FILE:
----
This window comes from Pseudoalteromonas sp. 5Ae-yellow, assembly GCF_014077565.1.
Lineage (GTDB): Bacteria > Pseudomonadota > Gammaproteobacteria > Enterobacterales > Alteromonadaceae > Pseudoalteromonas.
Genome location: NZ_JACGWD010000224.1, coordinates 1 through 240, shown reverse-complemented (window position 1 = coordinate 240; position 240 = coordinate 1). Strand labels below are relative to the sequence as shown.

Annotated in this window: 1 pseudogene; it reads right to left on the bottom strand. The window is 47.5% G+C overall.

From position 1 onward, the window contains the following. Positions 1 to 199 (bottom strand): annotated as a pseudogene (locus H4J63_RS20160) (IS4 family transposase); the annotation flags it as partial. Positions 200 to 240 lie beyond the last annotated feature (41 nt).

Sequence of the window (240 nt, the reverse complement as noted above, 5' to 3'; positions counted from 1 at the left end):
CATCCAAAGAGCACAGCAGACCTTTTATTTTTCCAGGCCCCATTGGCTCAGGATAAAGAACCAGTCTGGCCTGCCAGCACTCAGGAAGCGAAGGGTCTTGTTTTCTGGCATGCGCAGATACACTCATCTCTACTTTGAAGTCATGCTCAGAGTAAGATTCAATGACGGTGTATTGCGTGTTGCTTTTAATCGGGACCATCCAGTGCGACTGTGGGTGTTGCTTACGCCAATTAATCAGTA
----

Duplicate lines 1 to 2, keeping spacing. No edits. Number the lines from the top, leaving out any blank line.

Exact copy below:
This window comes from Pseudoalteromonas sp. 5Ae-yellow, assembly GCF_014077565.1.
Lineage (GTDB): Bacteria > Pseudomonadota > Gammaproteobacteria > Enterobacterales > Alteromonadaceae > Pseudoalteromonas.